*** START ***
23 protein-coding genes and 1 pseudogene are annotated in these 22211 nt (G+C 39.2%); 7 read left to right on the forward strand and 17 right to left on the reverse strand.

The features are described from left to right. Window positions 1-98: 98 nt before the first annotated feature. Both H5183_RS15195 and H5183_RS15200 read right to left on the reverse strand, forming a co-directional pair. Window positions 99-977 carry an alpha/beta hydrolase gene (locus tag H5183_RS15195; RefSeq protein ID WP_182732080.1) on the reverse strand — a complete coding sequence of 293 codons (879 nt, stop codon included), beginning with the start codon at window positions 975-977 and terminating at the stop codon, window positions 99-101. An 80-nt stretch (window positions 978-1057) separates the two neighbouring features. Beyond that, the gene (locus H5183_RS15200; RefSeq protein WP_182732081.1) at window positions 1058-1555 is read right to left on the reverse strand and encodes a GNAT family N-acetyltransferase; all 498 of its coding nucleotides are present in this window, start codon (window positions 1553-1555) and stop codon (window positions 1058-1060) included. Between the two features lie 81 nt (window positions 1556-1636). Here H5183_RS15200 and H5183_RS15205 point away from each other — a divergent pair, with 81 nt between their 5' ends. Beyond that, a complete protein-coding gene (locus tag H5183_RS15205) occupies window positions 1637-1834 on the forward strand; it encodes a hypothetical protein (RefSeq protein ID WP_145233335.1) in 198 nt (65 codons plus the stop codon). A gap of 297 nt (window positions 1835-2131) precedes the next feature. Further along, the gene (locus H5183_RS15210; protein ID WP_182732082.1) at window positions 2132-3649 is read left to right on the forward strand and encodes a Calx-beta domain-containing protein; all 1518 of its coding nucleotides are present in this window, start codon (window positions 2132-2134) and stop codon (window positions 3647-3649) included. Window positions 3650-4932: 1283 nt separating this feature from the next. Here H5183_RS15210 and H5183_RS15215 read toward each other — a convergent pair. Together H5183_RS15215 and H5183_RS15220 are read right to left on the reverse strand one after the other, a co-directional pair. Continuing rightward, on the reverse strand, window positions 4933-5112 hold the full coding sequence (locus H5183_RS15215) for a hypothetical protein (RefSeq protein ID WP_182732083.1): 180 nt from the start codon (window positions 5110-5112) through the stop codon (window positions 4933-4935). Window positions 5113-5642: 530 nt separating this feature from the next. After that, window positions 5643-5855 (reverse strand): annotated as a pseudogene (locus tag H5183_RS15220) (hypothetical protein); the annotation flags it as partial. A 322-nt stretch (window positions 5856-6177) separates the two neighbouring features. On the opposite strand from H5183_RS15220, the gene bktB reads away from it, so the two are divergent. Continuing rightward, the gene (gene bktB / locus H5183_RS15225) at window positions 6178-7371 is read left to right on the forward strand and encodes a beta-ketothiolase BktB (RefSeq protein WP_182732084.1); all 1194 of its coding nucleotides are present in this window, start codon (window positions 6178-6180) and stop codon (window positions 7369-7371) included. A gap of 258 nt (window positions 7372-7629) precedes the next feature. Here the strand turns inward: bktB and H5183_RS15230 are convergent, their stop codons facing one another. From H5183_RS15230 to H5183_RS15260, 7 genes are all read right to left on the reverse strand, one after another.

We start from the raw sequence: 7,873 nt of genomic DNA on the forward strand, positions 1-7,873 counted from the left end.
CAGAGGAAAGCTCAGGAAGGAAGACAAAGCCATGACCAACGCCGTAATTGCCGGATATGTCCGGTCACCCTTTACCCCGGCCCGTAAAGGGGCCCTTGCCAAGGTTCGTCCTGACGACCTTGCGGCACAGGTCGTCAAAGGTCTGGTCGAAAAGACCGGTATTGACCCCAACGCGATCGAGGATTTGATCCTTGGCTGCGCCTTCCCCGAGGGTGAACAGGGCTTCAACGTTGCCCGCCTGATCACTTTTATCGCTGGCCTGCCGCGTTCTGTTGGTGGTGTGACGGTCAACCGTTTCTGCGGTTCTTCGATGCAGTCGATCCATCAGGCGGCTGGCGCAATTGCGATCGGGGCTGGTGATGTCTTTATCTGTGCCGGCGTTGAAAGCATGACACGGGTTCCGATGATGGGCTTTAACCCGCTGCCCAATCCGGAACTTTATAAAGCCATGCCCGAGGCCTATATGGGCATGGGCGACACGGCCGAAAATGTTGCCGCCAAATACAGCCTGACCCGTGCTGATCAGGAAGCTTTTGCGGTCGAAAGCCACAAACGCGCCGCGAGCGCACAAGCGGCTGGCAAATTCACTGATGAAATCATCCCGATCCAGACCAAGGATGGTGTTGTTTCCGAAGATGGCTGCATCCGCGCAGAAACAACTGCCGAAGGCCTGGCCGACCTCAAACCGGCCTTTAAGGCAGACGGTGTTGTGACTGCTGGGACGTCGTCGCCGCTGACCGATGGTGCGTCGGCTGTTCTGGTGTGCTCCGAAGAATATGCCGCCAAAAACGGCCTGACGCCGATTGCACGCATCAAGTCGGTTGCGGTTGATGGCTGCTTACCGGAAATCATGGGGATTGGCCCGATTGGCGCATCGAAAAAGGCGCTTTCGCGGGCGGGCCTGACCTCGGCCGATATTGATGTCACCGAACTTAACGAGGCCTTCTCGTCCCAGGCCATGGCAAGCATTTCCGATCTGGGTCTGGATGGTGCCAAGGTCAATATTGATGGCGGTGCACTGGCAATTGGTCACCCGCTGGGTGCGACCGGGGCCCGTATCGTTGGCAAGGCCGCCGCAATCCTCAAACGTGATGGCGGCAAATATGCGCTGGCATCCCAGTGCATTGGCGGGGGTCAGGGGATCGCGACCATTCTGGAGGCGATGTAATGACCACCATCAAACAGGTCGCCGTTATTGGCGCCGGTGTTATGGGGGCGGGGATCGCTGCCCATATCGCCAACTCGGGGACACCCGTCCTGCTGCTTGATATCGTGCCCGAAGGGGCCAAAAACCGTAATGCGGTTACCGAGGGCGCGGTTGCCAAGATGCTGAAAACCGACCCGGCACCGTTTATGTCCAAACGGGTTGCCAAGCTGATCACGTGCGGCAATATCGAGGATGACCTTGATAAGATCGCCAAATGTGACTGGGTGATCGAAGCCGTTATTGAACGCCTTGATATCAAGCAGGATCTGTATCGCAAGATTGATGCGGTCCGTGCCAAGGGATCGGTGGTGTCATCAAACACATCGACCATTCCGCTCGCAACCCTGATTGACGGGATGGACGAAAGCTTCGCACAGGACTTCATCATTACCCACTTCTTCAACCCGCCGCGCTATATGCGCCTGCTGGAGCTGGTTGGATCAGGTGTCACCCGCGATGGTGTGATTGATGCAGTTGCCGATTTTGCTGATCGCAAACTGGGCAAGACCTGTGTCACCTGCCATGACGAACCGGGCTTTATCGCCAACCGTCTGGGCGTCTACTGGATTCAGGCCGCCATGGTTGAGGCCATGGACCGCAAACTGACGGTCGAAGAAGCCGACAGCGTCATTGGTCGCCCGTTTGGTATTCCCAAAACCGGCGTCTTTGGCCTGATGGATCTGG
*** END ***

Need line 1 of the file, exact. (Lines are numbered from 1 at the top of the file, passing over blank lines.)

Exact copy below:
23 protein-coding genes and 1 pseudogene are annotated in these 22211 nt (G+C 39.2%); 7 read left to right on the forward strand and 17 right to left on the reverse strand.